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Dublin man loses €75,000 defamation claim against McDonalds restaurant chain

Mark White claimed he had been accused by a staff member of lacing two drinks with vodka.

Image: Shutterstock/Patcharaporn Puttipon 636

A DUBLIN MAN, who claimed he had been accused in a McDonalds’ Restaurant by a staff member of having laced two Coca Cola drinks with vodka, has lost a €75,000 defamation claim against the restaurant chain.

Mark White, of Lally Road, Ballyfermot, Dublin 10, claimed in the Circuit Civil Court today that when he returned with the drinks to McDonalds in Kylemore, Ballyfermot, a lady manager had told him: “No, no you put vodka in.”

Judge James McCourt, dismissing White’s claim and directing that he pay the restaurant’s legal costs, said that in reaching his decision he did not think White to be dishonest, deceitful or a liar.

“I don’t believe he has cleared the bar of establishing that he was wronged and I must dismiss his claim,” Judge McCourt said.

White said he had bought a €20 takeaway of food, including two medium Coca Cola drinks in the McDonalds restaurant on 28 September 2019 and when eating it a friend had said to him that the drinks smelled of vodka.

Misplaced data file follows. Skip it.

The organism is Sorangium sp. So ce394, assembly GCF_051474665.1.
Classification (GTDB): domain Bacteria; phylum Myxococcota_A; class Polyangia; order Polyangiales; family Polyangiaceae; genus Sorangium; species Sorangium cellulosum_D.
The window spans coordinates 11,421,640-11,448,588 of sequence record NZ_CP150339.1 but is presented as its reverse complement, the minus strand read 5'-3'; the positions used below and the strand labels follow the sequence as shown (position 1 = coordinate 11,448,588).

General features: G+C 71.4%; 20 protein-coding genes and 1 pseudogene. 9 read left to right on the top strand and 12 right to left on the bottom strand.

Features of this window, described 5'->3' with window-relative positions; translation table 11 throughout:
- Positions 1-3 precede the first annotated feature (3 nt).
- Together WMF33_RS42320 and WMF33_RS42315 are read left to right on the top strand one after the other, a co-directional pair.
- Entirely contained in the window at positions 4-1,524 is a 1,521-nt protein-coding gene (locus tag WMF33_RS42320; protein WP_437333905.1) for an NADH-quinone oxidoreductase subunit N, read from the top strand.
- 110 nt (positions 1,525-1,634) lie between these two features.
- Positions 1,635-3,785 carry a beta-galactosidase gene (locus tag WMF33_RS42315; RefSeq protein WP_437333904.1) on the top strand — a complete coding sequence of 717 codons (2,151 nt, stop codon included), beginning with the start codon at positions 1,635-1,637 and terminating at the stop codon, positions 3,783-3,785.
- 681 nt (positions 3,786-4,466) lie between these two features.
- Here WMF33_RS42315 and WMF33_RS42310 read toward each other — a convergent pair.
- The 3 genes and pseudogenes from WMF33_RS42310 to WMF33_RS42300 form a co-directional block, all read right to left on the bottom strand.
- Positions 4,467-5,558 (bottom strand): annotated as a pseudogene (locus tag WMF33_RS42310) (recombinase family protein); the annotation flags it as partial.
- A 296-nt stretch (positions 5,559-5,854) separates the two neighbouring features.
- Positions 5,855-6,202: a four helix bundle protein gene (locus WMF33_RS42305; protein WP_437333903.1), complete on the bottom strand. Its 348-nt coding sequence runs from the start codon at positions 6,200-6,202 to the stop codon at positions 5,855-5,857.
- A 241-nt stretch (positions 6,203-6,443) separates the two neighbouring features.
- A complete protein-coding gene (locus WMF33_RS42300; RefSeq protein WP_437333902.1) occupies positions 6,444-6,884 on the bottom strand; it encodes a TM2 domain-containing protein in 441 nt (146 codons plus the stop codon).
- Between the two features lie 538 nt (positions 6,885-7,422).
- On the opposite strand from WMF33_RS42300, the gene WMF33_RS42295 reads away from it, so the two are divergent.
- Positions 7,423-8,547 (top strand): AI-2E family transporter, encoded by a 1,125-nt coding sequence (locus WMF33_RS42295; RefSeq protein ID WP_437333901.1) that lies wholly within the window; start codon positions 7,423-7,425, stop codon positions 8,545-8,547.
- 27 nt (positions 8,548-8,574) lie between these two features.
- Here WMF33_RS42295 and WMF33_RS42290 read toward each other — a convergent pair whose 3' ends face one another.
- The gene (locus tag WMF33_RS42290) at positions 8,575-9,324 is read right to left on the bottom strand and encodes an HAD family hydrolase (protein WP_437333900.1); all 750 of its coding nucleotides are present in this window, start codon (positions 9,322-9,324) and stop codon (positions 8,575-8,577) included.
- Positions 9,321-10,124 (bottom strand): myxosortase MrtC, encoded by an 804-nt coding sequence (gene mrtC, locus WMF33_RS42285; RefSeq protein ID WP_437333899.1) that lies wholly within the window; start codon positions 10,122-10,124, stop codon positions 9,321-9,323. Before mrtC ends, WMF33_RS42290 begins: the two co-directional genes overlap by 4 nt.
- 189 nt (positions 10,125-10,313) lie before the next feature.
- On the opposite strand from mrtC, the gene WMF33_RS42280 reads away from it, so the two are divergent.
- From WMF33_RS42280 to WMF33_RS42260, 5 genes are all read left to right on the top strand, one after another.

Later he and his friend had brought the drinks back to the restaurant where a member of the staff had smelled them and told him he had put the vodka in himself. She had said: “No, no you put vodka in.”

The court heard White had denied to McDonalds staff that he would ever lace a friends drink and had not since the incident received an apology or a refund that had been promised to him.

He had been shocked when told he had put the vodka in himself and felt the accusation made against him publicly had meant he was dishonest, deceitful and a liar.

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Barrister Cormac MacNamara, who appeared with Harrison O’Dowd Solicitors, Limerick, for Persian Restaurants Limited, owners of the Ballyfermot restaurant, said MacDonalds denied the words complained of had been spoken.

A McDonalds manager told the court staff were not allowed to bring alcohol into any of the companies restaurants. In 20 years working for the company, she had never known of alcohol having been on a premises.

She said that when drinks were poured in a McDonalds restaurant they were poured automatically to a pre-determined level with just enough space to put a lid on them.

Judge McCourt, after dismissing White’s claim, said it would be sending out the wrong signal if he did not make an order for costs against him.

About the author:

Ray Managh

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